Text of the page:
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we are the champions...

by oldfrog Tue Mar 27th, 2007 at 05:01:09 AM EST

The Golden Moment

As the EU celebrates its 50th birthday, critics say it has one foot in the grave. But many countries now look there, not to America, as a model.

From the diaries - afew

Consider how the EU began, 50 years ago, as a parochial Franco-German entente. Today, it's the model for a continent. The EU expansion, subsuming a dozen former communist states, has been the surest exercise in democracy promotion since the end of the cold war. "Once sucked into Europe's sphere of influence," says Leonard, "countries are changed forever." The mere prospect of inclusion in the union has been enough to prompt whole countries to rebuild themselves from the inside out. Examples: Romania, which joined the EU just this year, and Turkey, which has Europeanized itself to an extraordinary degree, with the aim of joining Europe. The same effect can be seen in other hopefuls, from nations of the former Yugoslavia to Ukraine.

To be sure, the United States remains unrivaled in "hard" military power. Yet one need look no further than the quagmire in Iraq to see its limits. When it comes to the instruments needed to engineer peace, the softer tools of civilian power, Europe far exceeds America. It is the "quiet superpower."

Europe's tools go well beyond EU enlargement. The EU is the largest trading and investment partner of every nation in the Middle East. It has mounted diplomatic efforts, in conjunction with the United States or independently, to resolve disputes throughout the region. The EU provides 70 percent of the foreign aid and humanitarian assistance in the world today. Almost all the world's peacekeeping and policing forces, outside of Iraq, are staffed or funded primarily by Europeans--Lebanon, Sierra Leone, the Ivory Coast, Afghanistan. It will soon take over NATO missions in Bosnia and Kosovo.

Far from being a product of the past, the EU has emerged as Europe's most innovative and significant contribution to modernity. With its multilateral scope, the EU is the source of around 20 percent of all laws passed in Europe. It has extended the reach of democracy and free markets within and beyond its borders--in a way that American neocons can only dream about--and is becoming a model to the developing world. Futurologist Jeremy Rifkin advances a compelling case for the ascendancy of European ideals. "While the American Spirit is tiring and languishing in the past," he writes, "a new European Dream is being born"--one that emphasizes community relationships over individual autonomy, cultural diversity over assimilation, quality of life over the accumulation of wealth, sustainable development over unlimited material growth, deep play over unrelenting toil, and universal human rights." The global financier George Soros is putting money behind a similar idea, seeking to create a new European Council on Foreign Relations premised on the notion that U.S. foreign policy "has left the world leaderless and in disarray." Europe and a revitalized EU, he believes, offers a better "model and motive force" for addressing the global challenges of the modern era.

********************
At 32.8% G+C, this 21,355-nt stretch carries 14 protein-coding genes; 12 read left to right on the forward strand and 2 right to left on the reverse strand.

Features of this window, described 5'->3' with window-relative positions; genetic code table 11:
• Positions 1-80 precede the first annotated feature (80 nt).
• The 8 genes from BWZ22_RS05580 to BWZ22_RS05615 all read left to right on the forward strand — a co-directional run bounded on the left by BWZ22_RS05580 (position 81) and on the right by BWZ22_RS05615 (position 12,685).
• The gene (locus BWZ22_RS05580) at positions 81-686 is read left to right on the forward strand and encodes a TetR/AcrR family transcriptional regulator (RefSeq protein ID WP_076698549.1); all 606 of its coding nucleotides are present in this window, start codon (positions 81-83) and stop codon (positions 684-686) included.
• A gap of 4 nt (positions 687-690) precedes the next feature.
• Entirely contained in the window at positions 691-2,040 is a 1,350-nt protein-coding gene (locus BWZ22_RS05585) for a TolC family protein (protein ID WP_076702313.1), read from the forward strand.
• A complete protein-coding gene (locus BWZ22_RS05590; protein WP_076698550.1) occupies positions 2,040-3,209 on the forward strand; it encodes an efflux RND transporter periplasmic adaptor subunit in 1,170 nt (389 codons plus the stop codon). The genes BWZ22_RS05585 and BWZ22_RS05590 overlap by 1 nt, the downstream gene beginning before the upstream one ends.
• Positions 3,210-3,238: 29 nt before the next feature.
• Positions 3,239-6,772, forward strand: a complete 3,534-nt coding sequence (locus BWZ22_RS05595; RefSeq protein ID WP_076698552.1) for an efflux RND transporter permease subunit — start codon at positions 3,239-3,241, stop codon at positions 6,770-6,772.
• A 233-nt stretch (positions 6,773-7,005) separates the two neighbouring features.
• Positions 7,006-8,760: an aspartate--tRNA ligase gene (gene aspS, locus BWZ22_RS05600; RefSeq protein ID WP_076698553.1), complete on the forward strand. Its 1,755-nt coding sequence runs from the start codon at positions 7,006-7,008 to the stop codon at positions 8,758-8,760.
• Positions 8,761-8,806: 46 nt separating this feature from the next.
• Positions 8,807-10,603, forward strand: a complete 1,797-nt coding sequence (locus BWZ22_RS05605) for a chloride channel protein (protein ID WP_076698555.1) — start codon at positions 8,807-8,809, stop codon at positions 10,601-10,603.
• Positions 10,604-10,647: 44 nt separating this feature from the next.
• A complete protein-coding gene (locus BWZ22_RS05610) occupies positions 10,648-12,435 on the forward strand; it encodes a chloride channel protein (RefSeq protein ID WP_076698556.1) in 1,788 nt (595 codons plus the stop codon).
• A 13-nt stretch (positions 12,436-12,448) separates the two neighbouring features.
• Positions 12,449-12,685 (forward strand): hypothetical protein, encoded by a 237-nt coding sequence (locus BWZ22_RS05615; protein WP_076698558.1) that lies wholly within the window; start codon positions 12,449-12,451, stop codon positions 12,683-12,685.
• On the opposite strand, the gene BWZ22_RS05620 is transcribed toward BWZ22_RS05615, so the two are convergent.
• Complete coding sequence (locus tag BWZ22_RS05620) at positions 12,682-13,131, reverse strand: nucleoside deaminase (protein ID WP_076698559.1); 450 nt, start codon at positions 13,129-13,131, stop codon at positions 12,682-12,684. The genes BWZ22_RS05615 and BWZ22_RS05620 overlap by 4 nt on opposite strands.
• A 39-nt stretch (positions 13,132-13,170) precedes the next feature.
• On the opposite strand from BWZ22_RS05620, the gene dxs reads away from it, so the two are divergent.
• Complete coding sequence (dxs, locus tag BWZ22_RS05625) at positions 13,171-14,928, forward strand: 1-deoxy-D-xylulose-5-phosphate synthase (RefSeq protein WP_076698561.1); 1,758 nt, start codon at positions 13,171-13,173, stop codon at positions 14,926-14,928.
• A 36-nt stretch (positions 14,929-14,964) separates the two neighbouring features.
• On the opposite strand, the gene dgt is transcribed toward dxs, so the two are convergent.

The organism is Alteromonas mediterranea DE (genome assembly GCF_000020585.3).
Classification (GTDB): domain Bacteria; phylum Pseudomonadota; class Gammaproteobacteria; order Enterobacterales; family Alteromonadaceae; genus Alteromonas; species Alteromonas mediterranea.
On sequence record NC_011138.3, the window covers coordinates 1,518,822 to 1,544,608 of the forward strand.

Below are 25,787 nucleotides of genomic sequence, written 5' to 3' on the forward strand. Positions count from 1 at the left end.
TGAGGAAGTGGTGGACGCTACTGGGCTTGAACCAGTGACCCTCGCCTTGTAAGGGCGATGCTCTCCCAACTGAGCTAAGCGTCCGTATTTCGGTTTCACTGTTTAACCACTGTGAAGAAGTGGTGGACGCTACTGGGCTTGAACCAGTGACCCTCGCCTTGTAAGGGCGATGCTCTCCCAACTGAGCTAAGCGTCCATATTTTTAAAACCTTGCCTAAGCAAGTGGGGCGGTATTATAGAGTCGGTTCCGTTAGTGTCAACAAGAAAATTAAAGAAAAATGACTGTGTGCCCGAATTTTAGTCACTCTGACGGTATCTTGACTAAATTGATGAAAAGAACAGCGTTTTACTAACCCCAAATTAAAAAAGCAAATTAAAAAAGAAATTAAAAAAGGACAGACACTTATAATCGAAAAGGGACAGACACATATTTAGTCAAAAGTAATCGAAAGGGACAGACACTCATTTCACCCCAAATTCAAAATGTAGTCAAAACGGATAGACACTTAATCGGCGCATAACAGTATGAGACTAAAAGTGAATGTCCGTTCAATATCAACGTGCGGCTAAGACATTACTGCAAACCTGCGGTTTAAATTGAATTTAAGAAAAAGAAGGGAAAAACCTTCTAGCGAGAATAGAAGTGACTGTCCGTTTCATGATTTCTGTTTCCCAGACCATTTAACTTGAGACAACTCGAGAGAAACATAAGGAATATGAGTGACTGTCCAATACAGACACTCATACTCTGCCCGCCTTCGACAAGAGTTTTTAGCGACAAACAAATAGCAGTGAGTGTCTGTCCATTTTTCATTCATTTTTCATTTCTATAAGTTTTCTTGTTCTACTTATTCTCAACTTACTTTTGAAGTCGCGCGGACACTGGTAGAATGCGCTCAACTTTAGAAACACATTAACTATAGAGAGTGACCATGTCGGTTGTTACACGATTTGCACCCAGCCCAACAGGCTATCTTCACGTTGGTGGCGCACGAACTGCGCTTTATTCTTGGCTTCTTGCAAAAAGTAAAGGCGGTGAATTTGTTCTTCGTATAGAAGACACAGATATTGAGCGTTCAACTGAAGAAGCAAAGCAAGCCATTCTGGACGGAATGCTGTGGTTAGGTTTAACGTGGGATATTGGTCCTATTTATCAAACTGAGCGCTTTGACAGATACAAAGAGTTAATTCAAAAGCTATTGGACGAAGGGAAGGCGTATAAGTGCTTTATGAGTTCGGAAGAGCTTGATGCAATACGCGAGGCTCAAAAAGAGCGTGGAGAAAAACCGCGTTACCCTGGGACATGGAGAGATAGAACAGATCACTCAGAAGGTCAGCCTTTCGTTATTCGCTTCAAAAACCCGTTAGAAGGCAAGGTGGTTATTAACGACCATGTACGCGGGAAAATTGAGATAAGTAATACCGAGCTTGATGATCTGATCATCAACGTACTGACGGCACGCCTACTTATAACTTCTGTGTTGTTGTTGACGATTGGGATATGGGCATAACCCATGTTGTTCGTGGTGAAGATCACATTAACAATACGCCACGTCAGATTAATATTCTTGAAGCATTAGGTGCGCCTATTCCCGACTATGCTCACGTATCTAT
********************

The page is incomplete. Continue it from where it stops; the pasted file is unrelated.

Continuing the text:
source Newsweek

see even :

L'Europe championne de l'innovation, les Etats-Unis sont des suiveurs


Jean-Claude Trichet souligne que la zone euro a créé plus d'emplois que les Etats-Unis

(thanks to Superfrenchie for the sources...)

Well, Euroseptics (pun intended) what do you say about that ?

About innovation, here is the full report: European Innovation Scoreboard 2006 and also a European Commission memo summarizing it

"Dieu se rit des hommes qui se plaignent des conséquences alors qu'ils en chérissent les causes" Jacques-Bénigne Bossuet
by Melanchthon on Mon Mar 26th, 2007 at 06:14:45 PM EST
And I agree, we have some extraordinary achievements to celebrate.

In 1981, I was working in East Germany (DDR). Seeing the hardships my German friends had to endure, I was wondering if I would see a change during my life. I would never have believed that, less than 25 years later, they would have become EU citizens...

"Dieu se rit des hommes qui se plaignent des conséquences alors qu'ils en chérissent les causes" Jacques-Bénigne Bossuet

by Melanchthon on Mon Mar 26th, 2007 at 06:34:54 PM EST
Way to go old frog!!!

A pleasure

I therefore claim to show, not how men think in myths, but how myths operate in men's minds without their being aware of the fact. Levi-Strauss, Claude

by kcurie on Tue Mar 27th, 2007 at 05:35:18 AM EST
there is a satisfying tingle of...pan-nationalistic pride, i guess.

continental chauvinism...

seriously, this is up there as main driver for me to move back here after 20 years outside europe.

historically, we are breaking ground, and it is being done without discernible cults of personality, no less.

charisma-free leaders are quietly improving our common lot, using modern tools to reach out and communicate our attitudes to the whole world.

how ironic that the lingua franca is english, and england is shy to come on board.

this is so vast in its implications, i see no reason to rush crafting a constitution; we have managed 50 years without one, what's 5-10 more, spent wisely to get it right, the next -and maybe last - time?

it might take that long for the vatican's influence to wane, and secularism to fully establish itself as the system fairest to all, whether religious or atheist.

i say that as a grateful christian/pantheist!

well diaried, oldfrog, kudos.

'The history of public debt is full of irony. It rarely follows our ideas of order and justice.' Thomas Piketty

by melo (melometa4(at)gmail.com) on Tue Mar 27th, 2007 at 07:55:23 AM EST

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